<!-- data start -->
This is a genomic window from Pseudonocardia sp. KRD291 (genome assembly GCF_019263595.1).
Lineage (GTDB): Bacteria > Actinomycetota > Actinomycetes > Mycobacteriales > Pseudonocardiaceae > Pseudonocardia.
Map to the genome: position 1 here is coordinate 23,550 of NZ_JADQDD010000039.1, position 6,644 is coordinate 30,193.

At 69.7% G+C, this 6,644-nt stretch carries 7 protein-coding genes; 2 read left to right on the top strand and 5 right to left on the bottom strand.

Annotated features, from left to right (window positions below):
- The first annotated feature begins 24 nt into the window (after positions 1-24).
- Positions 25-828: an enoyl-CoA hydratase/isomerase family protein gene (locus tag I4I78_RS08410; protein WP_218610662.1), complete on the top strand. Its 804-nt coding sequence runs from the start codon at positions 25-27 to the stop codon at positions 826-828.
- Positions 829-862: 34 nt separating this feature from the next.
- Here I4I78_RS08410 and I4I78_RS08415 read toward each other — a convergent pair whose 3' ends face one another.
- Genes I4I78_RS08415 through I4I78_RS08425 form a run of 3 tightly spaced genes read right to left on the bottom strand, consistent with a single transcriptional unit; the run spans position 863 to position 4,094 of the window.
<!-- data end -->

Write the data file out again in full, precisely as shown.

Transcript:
This is a genomic window from Pseudonocardia sp. KRD291 (genome assembly GCF_019263595.1).
Lineage (GTDB): Bacteria > Actinomycetota > Actinomycetes > Mycobacteriales > Pseudonocardiaceae > Pseudonocardia.
Map to the genome: position 1 here is coordinate 23,550 of NZ_JADQDD010000039.1, position 6,644 is coordinate 30,193.

At 69.7% G+C, this 6,644-nt stretch carries 7 protein-coding genes; 2 read left to right on the top strand and 5 right to left on the bottom strand.

Annotated features, from left to right (window positions below):
- The first annotated feature begins 24 nt into the window (after positions 1-24).
- Positions 25-828: an enoyl-CoA hydratase/isomerase family protein gene (locus tag I4I78_RS08410; protein WP_218610662.1), complete on the top strand. Its 804-nt coding sequence runs from the start codon at positions 25-27 to the stop codon at positions 826-828.
- Positions 829-862: 34 nt separating this feature from the next.
- Here I4I78_RS08410 and I4I78_RS08415 read toward each other — a convergent pair whose 3' ends face one another.
- Genes I4I78_RS08415 through I4I78_RS08425 form a run of 3 tightly spaced genes read right to left on the bottom strand, consistent with a single transcriptional unit; the run spans position 863 to position 4,094 of the window.